Christine Lagarde, chief of the International Monetary Fund, was put under formal investigation for ‘negligence’ in the case involving a state payout to a French businessman in 2008 when she was finance minister in the cabinet of former President Nicolas Sarkozy.
Lagarde confirmed the charges against her to news agency AFP on Wednesday. The graft case involves French businessman Bernard Tapie who had claimed he was cheated by the majority state-owned Credit Lyonnais bank in the sale of sportswear firm Adidas in the early 1990s.
Lagarde had referred the case to a three-member arbitration panel that had ruled in Tapie’s favour. Investigators suspect Tapie was given favourable treatment in return for his support to Sarkozy’s 2007 presidential campaign. Lagarde is accused of approving the payout but denies it. Five other people have been put under formal investigation including Bernard Tapie himself and Stephane Richard, who was Lagarde’s former chief of staff and is currently the chief of telecom giant Orange. Lagarde says she will not resign from her IMF post. She had taken over as director of the IMF in 2011 after Dominique Strauss Kahn was accused of sexually assaulting a hotel maid in New York.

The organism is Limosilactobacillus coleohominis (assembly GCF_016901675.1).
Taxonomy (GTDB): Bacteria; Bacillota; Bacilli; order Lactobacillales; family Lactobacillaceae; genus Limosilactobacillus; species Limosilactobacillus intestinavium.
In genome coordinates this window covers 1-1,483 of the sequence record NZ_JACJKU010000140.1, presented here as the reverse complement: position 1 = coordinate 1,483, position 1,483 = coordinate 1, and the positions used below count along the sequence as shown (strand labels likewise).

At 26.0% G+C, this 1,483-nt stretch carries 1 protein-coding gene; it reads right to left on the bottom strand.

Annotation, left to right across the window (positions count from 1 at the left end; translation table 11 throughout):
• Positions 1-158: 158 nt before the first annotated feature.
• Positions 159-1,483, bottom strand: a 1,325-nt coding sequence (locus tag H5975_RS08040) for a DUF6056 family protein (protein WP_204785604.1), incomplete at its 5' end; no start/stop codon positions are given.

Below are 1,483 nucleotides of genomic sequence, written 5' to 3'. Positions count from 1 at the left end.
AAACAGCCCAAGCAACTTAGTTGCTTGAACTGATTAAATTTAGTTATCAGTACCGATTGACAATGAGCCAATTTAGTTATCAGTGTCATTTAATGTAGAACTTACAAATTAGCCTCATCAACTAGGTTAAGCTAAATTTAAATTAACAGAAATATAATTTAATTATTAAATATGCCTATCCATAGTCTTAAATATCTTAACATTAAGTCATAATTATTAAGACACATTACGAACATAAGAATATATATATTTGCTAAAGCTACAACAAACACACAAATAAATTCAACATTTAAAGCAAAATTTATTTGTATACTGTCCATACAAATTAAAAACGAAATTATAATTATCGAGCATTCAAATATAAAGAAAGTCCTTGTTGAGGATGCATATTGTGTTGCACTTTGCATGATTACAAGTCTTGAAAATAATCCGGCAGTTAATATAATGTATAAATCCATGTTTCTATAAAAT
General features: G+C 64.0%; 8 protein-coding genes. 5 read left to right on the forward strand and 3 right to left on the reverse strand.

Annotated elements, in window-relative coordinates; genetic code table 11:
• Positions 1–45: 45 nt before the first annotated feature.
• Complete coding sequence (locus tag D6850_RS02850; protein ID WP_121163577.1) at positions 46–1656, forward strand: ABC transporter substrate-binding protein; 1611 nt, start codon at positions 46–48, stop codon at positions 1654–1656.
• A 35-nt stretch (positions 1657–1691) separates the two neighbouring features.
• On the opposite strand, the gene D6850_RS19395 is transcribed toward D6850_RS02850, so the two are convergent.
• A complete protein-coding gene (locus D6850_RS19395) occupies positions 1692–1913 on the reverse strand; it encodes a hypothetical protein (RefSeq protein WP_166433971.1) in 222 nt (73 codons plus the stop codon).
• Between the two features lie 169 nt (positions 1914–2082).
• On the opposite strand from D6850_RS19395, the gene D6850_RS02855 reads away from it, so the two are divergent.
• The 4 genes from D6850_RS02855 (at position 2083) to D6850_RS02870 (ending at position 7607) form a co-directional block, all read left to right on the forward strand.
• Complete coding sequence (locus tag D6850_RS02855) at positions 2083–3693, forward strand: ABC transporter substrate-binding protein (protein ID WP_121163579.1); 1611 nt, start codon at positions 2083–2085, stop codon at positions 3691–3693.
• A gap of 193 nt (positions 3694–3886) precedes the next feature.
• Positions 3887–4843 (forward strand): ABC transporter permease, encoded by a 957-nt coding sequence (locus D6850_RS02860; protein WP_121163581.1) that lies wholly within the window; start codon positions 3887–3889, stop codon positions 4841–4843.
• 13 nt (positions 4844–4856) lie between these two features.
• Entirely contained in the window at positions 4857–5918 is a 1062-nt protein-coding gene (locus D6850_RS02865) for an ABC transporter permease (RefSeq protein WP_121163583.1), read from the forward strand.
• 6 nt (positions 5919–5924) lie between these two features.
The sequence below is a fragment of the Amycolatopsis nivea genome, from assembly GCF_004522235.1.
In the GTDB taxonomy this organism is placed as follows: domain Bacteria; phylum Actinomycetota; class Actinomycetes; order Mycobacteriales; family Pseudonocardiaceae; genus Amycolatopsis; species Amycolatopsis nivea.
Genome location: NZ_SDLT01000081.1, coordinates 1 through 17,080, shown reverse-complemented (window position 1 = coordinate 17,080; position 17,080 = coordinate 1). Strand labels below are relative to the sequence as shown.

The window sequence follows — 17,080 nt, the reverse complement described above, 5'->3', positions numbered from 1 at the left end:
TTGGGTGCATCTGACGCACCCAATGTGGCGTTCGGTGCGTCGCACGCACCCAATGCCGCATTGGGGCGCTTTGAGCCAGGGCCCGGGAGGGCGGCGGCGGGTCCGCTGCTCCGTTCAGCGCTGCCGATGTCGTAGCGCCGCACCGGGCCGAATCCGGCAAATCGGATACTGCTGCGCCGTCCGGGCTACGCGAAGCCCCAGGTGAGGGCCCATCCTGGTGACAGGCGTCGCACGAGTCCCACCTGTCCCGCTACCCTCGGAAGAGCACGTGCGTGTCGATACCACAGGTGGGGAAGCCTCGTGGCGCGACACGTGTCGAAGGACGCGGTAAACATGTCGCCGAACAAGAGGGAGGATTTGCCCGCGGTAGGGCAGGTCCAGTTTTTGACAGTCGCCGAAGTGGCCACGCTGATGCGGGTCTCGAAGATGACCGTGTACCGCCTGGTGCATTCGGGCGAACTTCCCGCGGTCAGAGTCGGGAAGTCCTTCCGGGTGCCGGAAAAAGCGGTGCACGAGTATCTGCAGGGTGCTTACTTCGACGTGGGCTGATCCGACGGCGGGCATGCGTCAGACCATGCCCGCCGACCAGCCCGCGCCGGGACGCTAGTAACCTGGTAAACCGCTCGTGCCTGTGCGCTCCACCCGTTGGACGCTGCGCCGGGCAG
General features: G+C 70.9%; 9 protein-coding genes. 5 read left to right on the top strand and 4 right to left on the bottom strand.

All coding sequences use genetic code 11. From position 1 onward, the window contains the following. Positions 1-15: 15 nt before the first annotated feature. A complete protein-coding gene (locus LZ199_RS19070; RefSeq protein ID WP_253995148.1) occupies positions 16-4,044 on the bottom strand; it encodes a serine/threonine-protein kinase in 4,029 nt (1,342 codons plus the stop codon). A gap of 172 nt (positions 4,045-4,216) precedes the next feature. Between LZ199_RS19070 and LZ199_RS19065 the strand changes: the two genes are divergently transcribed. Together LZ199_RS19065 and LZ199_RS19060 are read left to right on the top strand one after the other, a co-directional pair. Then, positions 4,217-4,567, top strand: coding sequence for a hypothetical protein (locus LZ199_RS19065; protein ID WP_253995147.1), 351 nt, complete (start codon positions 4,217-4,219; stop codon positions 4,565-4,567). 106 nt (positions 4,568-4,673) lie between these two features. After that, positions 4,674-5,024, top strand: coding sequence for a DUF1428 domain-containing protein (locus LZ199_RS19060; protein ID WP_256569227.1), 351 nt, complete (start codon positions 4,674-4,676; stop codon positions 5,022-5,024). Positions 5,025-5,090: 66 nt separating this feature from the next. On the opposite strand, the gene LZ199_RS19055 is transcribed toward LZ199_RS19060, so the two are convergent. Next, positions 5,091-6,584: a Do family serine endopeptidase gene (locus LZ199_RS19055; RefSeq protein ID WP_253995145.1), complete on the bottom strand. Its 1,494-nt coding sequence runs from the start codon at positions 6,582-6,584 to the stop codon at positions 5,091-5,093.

IMF communications director, Gerry Rice told HT “Lagarde has already made a statement on this matter. She is now on her way back to Washington and will, of course, brief the Board as soon as possible.” Under French law, negligence is punishable by a year of prison and 15,000 euros fine but a formal investigation doesn’t always lead to trial.